Southern California -- this just in

« Previous Post | L.A. NOW Home | Next Post »

L.A. officials want city attorney to report on probe of costs related to Michael Jackson memorial

December 7, 2009 |  2:39 pm

Michaeljackson Los Angeles City Councilwoman Jan Perry said Monday that entertainment company AEG would not likely help defray the $3.2-million cost for police and other city services during the Michael Jackson memorial until the city attorney resolves his "criminal investigation" into the spending.

“Threats are not conductive to asking people to make a donation,” Perry said, referring to the inquiry ordered by City Atty. Carmen Trutanich. Later, she added, "We’re faced with the sword hanging over AEG’s head. I do not expect that AEG will do anything while the threat of prosecution is hanging over their head.”

As a result, members of the council’s public safety panel asked that Trutanich update them by Friday on the status of his criminal investigation into the city’s costs during the July memorial at Staples Center.

Chief Deputy City Atty. William Carter said city prosecutors had no comment on Perry’s statement or the status of their investigation.

Perry, who represents a downtown district revitalized by Anschutz Entertainment Group’s Staples Center and L.A. Live development, said there had been a lot of unnecessary drama following the Jackson memorial. Jackson died unexpectedly as AEG was promoting his international comeback tour.

Before Trutanich announced in July that he was looking into “criminal aspects” surrounding the memorial, Perry said she and officials from Mayor Antonio Villaraigosa’s office had productive conversations with the head of AEG, Tim Leiweke, about a donation to defray memorial costs.

Public Safety Committee Chairman Greig Smith said Trutanich had not shared any details about his investigation. “There is nothing gained by prolonging this any further,” Smith said. “We are going to be partners with AEG for a long, long time and the last thing we want to do is have a unproductive relationship, so it’s in all our best interests to resolve this quickly.”

Councilman Dennis Zine, who served as a member of Trutanich’s transition committee and has called for AEG to reimburse the city, said he planned to personally asked the city attorney to appear to provide an update on the inquiry. It’s unfair to AEG to allow speculation about a criminal investigation to linger, he said.

“There appears to be a cloud over their head. We need to get that removed,” Zine said. “To the benefit of AEG/Staples, for the benefit of the city of Los Angeles we need to close this matter one way or another.”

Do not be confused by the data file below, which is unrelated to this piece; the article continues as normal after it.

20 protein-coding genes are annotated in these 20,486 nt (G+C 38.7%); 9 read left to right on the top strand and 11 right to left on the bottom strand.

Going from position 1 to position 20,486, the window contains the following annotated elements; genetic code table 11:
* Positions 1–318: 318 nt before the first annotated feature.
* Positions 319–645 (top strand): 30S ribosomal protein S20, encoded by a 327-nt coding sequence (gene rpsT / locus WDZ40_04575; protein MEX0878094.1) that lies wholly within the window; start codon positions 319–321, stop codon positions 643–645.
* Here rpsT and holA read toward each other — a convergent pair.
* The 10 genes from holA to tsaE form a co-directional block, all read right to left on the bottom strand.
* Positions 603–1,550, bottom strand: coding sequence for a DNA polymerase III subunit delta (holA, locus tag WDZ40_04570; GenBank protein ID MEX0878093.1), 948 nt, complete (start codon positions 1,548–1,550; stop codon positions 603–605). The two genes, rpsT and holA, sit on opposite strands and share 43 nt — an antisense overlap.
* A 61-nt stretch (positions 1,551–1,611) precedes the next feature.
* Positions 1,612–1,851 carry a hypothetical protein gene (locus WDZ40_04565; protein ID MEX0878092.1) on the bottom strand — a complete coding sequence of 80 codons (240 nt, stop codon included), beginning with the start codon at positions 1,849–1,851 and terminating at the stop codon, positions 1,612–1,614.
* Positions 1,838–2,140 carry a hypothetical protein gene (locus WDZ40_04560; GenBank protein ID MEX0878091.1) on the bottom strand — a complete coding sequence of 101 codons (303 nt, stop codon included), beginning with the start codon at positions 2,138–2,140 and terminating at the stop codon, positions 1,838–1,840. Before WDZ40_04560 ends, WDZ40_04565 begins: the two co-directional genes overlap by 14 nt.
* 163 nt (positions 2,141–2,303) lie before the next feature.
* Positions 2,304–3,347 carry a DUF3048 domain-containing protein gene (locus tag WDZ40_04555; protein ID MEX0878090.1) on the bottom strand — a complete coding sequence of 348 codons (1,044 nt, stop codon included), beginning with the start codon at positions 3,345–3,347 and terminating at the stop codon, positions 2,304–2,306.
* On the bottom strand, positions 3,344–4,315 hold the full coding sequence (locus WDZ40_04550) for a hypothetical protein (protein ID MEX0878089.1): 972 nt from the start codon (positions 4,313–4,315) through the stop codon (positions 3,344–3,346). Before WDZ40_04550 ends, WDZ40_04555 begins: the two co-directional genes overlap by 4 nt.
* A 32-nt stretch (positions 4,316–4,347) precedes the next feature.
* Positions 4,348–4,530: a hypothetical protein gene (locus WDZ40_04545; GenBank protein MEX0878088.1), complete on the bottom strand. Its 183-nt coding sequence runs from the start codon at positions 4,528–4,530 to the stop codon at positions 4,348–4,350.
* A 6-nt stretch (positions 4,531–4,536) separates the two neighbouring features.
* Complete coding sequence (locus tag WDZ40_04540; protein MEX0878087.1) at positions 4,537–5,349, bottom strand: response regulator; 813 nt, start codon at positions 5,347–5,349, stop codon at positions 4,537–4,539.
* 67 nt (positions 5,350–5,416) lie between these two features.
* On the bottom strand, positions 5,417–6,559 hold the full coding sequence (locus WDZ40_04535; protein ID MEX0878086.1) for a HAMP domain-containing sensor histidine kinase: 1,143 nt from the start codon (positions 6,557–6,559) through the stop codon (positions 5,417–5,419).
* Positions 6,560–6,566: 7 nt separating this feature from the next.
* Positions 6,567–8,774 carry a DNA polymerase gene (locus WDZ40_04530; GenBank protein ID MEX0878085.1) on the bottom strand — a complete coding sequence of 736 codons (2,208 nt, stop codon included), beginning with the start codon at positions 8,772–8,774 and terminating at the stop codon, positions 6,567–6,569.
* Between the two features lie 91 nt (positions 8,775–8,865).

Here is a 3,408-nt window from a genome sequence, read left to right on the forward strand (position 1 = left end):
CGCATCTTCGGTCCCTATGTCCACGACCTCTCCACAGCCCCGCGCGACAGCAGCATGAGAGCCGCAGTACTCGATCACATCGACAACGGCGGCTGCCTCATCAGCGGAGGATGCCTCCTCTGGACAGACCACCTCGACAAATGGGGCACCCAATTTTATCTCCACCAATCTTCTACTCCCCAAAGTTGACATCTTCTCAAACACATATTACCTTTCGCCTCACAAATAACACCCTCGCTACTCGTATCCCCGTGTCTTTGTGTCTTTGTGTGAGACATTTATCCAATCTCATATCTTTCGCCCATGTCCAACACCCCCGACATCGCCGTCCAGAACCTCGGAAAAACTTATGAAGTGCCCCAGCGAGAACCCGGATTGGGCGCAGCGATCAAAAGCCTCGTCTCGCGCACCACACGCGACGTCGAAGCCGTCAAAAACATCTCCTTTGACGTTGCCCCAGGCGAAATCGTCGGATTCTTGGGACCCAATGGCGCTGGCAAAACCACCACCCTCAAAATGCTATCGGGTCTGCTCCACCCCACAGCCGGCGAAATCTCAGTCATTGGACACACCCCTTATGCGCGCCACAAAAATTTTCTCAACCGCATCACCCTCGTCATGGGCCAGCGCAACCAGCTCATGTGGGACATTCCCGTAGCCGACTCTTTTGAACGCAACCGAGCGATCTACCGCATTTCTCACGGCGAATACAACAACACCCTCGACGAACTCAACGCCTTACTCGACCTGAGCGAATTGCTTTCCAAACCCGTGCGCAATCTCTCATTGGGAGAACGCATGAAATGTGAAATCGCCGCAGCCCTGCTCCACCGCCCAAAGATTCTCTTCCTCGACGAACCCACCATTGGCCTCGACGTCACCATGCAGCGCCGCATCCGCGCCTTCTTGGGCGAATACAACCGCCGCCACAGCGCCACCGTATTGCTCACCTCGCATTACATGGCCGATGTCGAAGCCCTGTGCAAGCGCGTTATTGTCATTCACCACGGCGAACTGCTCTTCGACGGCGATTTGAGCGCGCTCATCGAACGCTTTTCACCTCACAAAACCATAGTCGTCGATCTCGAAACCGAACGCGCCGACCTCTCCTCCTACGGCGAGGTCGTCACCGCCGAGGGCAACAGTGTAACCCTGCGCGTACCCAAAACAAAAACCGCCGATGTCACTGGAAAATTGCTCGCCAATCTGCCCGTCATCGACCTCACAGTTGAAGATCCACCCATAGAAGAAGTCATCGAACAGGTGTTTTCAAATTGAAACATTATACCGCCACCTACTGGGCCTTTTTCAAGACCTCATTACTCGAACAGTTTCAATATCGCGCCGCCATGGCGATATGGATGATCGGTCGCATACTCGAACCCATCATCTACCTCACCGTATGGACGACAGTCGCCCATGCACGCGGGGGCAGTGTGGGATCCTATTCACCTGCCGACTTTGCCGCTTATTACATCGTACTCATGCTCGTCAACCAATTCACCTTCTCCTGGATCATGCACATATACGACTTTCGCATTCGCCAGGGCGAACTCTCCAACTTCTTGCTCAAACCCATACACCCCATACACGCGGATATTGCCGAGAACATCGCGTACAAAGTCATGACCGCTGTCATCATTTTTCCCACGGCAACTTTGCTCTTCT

In October, Leiweke told the Times that he discussed a reimbursement during a private meeting with Trutanich over the summer. But when Trutanich demanded AEG pay $6 million or else he’d “go after” the company, Leiweke said he walked away from discussions about reimbursement.

Trutanich acknowledged meeting with Leiweke but told the Times he never asked for $6 million and said he hadn’t made any threats. The figure he discussed with Leiweke, he said in October, was closer to $2 or $3 million.

AEG is a subsidiary of Anschutz Co., whose founder and chairman is Denver billionaire Philip Anschutz. The sports and entertainment company is developing the $2.5-billion L.A. Live complex downtown, which includes Nokia Theater, Regal Theater and a luxury convention center hotel. The company has been a reliable source of contributions to members of the City Council and the mayor, as well as initiatives they support.

Shortly after the July memorial, Villaraigosa said it would be “nonsensical” to bill AEG or the Jackson family for the cost of a memorial, since neither had any authority over the city’s response to the private event.

However, the controversy was stirred up again in September after the Jackson estate agreed to pay Glendale $125,000 to reimburse the cost of police protection during Jackson’s funeral at Forest Lawn Memorial-Park.

Leiweke has alleged that since the memorial, Trutanich has targeted AEG over routine matters including sidewalk cracks and fire permits, and said it may be related to an AEG fundraiser for Trutanich’s opponent in the city attorney’s race earlier this year.

-- Phil Willon and Maeve Reston at L.A. City Hall

Photo: Michael Jackson. Credit: Los Angeles Times archives.

More breaking news in L.A. Now:

Prosecutors in Stephanie Lazarus murder case focus on DNA evidence

State lawmakers, others get pay cut today

Mandatory evacuations issued in some canyons with heavy rains

Legislation would give parents new power to trigger change at a school